Thursday, August 20, 2015

Keep Learning

I'm an arrogant SOB.  It's okay - I can admit that there are times my conceit rages out of control.  And you know what?  I don't think that's always a bad thing.  I think it takes a bit of an ego to believe you can tell a great story that lots of people will enjoy, just as it takes a bit of ego to think you can play professional basketball or perform brain surgery.  Conceit stems from a belief in yourself, and a belief in yourself is a vital component of success in any field.

However, one must keep conceit in context by never letting it keep you from getting better.  If left to its own devices, conceit can keep you from listening to others and learning better ways to apply the craft.

I've subscribed to a number of writing websites.  If you've ever subscribed to them, then you know that they always seem to be putting out one article or another telling you how to be a better writer.  Do your potential success a favor and read those articles.  Then go to a writers' convention and listen to the panelists.  For that matter, listen to other writers who are just in the audience.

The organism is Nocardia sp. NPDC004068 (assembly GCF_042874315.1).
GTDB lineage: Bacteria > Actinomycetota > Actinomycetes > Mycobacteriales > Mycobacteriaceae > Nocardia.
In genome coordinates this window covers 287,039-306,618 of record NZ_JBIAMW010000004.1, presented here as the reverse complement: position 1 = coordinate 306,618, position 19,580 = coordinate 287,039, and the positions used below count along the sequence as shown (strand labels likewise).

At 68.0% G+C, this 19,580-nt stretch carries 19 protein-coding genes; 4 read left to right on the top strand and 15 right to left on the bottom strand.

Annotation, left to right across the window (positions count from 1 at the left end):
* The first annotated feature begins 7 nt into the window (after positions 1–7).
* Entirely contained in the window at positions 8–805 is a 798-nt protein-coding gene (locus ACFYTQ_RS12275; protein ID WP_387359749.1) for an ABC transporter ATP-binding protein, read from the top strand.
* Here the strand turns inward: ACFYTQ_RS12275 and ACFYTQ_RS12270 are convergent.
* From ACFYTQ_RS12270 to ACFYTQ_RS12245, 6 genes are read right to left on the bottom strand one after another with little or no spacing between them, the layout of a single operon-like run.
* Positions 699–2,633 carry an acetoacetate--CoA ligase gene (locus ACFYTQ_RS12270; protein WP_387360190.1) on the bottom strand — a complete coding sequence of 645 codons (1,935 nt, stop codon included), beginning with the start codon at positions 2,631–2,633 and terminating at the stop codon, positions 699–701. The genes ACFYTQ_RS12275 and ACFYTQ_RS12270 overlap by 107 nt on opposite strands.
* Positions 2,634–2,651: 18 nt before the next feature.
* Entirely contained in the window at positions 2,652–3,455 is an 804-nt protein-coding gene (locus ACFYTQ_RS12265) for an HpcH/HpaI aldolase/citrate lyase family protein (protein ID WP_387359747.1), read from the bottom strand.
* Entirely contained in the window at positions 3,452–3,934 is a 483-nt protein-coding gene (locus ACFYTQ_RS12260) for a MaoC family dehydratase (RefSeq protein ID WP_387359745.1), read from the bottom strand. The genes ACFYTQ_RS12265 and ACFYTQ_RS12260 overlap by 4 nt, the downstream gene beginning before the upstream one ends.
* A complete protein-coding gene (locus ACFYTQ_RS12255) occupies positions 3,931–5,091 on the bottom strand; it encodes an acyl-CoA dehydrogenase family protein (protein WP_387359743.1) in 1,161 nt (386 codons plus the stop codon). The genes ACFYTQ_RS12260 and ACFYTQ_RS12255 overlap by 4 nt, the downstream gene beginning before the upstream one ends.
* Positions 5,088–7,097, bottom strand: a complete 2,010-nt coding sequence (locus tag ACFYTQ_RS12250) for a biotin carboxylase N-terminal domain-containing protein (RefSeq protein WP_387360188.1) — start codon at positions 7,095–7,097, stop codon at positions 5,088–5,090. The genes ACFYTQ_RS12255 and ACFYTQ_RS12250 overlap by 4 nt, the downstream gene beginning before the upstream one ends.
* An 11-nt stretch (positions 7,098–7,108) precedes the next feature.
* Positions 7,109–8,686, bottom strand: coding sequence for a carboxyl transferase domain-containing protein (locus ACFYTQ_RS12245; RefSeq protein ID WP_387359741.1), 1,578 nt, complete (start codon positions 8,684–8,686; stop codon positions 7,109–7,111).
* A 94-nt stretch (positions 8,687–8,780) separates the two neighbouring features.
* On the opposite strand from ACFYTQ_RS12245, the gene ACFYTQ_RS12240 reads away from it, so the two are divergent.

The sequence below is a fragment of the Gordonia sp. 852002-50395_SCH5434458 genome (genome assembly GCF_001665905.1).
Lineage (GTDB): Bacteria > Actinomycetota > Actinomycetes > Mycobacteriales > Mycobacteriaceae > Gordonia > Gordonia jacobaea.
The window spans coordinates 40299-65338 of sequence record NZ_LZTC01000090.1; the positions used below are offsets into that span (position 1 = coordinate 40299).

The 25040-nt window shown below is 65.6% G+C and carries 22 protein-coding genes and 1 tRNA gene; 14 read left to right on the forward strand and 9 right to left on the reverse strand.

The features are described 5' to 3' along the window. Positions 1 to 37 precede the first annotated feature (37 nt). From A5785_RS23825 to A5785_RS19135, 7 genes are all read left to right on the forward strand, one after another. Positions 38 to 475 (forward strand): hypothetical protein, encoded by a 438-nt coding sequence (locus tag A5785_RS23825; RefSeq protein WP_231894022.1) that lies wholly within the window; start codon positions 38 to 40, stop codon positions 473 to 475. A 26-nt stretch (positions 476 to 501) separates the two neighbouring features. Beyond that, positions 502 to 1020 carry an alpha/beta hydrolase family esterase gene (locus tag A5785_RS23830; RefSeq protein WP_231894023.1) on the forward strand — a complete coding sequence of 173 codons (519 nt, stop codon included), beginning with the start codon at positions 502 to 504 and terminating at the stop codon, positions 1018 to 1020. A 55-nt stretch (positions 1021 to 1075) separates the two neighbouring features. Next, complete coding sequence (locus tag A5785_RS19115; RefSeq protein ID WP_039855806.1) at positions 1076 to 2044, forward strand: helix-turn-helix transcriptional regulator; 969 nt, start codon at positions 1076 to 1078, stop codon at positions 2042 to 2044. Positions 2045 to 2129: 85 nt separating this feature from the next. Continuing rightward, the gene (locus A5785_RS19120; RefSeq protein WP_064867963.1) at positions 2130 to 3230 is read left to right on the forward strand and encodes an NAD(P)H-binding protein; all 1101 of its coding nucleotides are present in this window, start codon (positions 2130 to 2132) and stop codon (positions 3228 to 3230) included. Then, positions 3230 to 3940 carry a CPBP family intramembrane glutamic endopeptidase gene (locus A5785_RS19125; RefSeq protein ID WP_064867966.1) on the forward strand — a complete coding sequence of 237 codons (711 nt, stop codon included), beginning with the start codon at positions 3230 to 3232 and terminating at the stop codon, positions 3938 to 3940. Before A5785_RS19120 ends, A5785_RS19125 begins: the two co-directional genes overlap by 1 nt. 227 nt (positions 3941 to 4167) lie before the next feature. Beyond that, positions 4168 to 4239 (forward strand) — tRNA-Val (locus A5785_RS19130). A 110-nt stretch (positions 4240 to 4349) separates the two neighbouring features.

To be sure, you're going to have to sift through a lot of bullshit.  I think I'm a better writer than a lot of people, and I find much of what is said to be either self-obvious or just plain stupid.  I know how this sounds, but haven't most of us at least thought like that at some point?  Maybe it's that most of us won't admit to it.  That doesn't mean that there aren't kernels of inspiration and truth you can take.

Some of what I read when I see an article like "8 Things Every Successful Writer Does" or "The Key To A Great Opening Chapter" makes me roll my eyes.  Some of it is beginner stuff or things that should be apparent to anyone who has ever taken writing seriously.  However, that doesn't mean that I haven't nodded my head sometimes and said, "Hey, that's a great point.  I need to start using that."

As soon as you think you've learned all you ever can from writing, you're destined to fail.  Even seasoned writers like Stephen King and JK Rowling keep learning so they can write a better book next time.  No one becomes a master overnight, and only by learning what's out there, as well as what's important enough to become part of your playbook, can you get further along that path.

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